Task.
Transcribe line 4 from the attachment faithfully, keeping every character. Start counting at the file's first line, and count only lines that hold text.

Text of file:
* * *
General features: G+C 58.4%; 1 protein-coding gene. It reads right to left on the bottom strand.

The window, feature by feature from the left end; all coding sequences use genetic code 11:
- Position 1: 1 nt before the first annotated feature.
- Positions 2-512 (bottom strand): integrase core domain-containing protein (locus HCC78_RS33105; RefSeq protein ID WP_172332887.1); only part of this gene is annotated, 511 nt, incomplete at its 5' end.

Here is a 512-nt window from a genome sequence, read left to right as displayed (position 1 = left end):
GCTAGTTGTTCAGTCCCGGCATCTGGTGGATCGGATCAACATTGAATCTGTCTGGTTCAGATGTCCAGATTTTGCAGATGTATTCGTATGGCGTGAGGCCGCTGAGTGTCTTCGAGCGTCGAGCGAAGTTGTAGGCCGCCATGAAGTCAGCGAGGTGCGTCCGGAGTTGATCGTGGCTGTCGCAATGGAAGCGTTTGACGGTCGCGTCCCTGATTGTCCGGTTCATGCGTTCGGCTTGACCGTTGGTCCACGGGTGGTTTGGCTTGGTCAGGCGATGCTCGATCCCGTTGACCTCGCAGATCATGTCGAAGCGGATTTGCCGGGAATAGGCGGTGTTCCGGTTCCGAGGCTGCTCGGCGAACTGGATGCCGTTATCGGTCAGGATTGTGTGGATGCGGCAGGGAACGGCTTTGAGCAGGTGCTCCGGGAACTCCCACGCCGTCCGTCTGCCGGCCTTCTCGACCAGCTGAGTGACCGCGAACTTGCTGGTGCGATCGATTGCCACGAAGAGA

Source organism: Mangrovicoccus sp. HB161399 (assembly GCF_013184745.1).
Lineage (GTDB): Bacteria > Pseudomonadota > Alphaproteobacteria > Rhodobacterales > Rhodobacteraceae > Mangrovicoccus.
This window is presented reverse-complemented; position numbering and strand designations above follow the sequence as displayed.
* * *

- Positions 2-512 (bottom strand): integrase core domain-containing protein (locus HCC78_RS33105; RefSeq protein ID WP_172332887.1); only part of this gene is annotated, 511 nt, incomplete at its 5' end.